Tagged: math, ray's arithmetic

This topic contains 13 replies, has 7 voices, and was last updated by Tanya Robinson 8 years, 4 months ago.

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Howdy y’all! I’ve been looking at math programs lately and came across Ray’s Arithmetic. It appeals to my budget and I’m having a hard time finding a good math program that doesn’t cost an arm and a leg! Has anyone used Ray’s and can you give me your impression or experience with it? Thanks so much!

Rachel

I downloaded Ray’s from google books, but have only glanced at it. But have you heard of Math Mammoth? That’s what I’m using with my girls – they are ebooks that cost about $3 to $5 each. The girls do two pages a day. I think the program is great and each book can be used for all the girls – I just print as many pages as I need. I’ve emailed a few times with the creator – who was a math teacher and then a homeschool mom – and she is very nice and helpful.

There are many free worksheets available on her site.

I use Rays, with the assistance of Ruth Beechicks guide. I alternate it with Developmental Mathematics (another inexpensive curriculum). They balance each other’s strenghs and weaknesses; I use Ray’s purely orally and then with D.M., I have a workbook to use, too. I use each two days a week.

I believe Ray’s is very thorough and I think the math skills of our ancestors (for example, those that calibrated the space launching and moon landings and return without a computer!) were strong enough for me to use what they did.

And yes, I can use it with both of mine for 3 years; I bought it used for 3.99, but it’s still a steal new. However, you do want to use Beechick’s guide with it.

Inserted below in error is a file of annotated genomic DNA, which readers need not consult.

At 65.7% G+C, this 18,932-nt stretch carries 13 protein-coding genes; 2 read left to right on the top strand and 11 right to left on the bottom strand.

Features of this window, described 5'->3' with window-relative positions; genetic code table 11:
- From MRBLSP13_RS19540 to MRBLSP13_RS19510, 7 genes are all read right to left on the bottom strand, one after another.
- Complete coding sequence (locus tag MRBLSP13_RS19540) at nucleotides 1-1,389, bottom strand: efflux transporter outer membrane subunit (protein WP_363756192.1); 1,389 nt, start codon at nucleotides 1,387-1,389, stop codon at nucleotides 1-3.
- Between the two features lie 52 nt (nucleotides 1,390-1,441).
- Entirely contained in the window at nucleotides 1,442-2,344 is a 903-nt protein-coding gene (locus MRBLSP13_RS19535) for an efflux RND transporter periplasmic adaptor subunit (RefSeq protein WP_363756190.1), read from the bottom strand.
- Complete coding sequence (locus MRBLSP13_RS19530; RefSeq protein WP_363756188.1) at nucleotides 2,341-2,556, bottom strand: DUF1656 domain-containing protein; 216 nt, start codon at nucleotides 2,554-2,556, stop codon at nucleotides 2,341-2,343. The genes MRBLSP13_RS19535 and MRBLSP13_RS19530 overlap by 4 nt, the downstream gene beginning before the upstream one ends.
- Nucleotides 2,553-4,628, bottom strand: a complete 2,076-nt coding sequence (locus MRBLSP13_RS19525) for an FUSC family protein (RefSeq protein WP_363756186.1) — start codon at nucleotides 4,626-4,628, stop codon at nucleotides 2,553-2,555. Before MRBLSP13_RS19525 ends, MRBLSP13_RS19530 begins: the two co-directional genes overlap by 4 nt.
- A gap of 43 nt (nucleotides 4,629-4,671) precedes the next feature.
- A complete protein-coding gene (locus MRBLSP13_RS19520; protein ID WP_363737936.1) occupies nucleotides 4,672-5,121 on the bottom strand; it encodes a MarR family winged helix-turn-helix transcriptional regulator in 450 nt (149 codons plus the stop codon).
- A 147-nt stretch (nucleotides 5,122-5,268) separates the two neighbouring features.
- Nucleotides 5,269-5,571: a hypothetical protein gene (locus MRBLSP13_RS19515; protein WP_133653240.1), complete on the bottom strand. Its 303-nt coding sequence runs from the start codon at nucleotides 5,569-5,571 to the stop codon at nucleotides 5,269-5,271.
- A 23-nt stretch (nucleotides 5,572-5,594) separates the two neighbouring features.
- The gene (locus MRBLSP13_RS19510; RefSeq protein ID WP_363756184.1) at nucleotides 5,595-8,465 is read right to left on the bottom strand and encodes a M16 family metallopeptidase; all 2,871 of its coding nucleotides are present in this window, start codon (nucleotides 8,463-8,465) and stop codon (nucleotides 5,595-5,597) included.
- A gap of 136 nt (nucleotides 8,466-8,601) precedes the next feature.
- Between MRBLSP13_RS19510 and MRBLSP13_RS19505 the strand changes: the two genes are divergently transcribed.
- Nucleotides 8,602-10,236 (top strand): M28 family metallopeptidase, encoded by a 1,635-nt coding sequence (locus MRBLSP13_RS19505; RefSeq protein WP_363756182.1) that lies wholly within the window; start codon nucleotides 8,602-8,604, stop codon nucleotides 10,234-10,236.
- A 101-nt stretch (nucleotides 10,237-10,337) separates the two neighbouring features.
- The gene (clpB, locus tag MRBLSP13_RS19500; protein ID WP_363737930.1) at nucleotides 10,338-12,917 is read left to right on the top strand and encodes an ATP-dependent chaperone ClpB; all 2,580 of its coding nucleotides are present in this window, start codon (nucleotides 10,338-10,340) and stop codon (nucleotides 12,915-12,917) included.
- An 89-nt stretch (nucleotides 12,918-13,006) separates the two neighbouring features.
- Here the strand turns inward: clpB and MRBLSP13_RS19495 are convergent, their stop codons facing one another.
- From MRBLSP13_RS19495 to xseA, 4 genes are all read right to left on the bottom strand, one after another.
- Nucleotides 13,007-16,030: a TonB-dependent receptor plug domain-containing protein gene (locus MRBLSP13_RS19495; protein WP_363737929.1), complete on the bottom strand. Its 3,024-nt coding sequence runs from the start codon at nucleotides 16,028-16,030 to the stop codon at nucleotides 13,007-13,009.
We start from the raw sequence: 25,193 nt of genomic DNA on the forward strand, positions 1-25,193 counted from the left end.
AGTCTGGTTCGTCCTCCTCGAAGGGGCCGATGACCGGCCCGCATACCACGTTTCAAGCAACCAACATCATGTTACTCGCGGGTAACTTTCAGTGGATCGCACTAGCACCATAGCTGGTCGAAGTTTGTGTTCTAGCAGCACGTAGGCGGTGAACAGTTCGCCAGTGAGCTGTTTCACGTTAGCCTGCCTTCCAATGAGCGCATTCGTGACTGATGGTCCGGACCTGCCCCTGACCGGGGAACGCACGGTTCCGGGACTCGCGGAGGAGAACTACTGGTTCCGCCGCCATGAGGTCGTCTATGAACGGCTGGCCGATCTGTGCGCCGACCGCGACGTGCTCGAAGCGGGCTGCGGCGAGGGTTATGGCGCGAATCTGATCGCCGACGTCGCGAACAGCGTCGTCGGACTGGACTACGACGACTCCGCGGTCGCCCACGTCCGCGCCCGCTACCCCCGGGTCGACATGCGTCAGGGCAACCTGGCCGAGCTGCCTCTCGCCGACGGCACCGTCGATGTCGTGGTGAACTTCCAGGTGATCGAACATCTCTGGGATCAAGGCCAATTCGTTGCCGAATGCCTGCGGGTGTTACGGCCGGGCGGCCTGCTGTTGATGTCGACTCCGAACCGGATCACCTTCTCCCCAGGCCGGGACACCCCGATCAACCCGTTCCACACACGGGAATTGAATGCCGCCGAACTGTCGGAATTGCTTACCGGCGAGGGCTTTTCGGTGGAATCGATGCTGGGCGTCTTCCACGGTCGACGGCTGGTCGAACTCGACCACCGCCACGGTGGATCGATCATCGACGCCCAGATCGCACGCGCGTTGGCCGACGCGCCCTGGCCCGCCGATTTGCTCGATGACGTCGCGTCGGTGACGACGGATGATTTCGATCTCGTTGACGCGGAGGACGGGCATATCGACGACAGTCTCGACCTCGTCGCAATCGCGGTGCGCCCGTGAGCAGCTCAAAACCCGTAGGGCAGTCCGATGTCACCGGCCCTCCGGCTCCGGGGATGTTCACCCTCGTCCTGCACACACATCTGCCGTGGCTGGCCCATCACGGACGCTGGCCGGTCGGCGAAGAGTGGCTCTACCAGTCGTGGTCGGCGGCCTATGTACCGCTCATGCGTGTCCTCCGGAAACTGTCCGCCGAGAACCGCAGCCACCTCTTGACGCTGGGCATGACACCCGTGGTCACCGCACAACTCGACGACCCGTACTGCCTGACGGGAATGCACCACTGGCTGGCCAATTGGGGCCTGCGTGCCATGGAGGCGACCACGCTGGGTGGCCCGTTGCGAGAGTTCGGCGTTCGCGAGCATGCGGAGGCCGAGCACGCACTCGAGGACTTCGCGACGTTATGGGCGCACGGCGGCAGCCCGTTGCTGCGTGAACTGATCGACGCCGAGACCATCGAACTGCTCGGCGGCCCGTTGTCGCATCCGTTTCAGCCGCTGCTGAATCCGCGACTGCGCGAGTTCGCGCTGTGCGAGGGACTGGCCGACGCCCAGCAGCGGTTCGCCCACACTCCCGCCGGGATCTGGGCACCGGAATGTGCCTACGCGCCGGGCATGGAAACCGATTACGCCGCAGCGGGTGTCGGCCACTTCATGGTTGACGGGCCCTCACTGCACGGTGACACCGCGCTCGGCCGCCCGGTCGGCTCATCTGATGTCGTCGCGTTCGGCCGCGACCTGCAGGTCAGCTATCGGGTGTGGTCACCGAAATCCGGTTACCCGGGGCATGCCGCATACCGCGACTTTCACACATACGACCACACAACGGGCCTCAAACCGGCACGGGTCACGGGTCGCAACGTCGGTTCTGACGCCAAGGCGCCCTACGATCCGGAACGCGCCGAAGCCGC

Rachel

Thanks Rachel (my name also 😀 )! I really like the simplicity and clarity of older style mathematics, my kids seem to get really distracted by all the newer, flashy curricula and it ends up getting in the way of real learning. We’ve been using Making Math Meaningful Level I and Everyday Number Stories (from 1915) which are both very simple, I prefer function over form, but I am wanting a bit more of a challenge (and drill) without all the fuss. I love Ruth Beechick’s approach to math (I’ve nearly memorized her ” Easy Start in Arithmetic”) so when I saw that she authored the guide to Ray’s I was immediately drawn to it. Thanks for your helpful thoughts, at least I have until September to decide!

Rachel

Ok Rachels, Help me with this. I looked for Rays Arithmetic and found it but I am not finding the Guide by Beechick. Is the title Easy Start in Arithmetic? I didn’t look that up I just looked up under Beechick and found her other books but no math guide.

Thanks,

Shelly

ok I found it.

Shelly

Sure thing! An Easy Start in Arithmetic is one of three short booklets by Beechick under the title “The Three R’s”. These simple booklets have been fantastic for our family during the early years, I believe her book “You Can Teach Your Child Successfully” takes the basics a step further for 4th-8th grade levels.

As for Beechick’s book in the Ray’s Arithmetic series, I believe it is simply the Parent/Teacher guide that comes with the 8 volume set. I am really leaning towards this series for our math learning, I’d love to know what your thoughts are too!

Rachel

I began 1st grade w/ dd using Ray’s and the accompanying workbooks (though the workbooks are unnecessary). It was simple and effective.

I began to doubt myself and have tried many things in the interim for 2nd grade- Singapore, Math-U-See, and Math Mammoth. I realize now I should have just kept on w/ the Ray’s. DD is not a math whiz, but all of the changes have done more harm than good and have put her behind. I am learning to trust my instincts more and I know I prefer many old fashioned books like Ray’s and methods like teaching cursive handwriting first.

I like the simple approach much better, too! I just obtained a copy of Strayer-Upton Practical Arithmetic and plan to use this with Ray’s for 3rd grade for dd.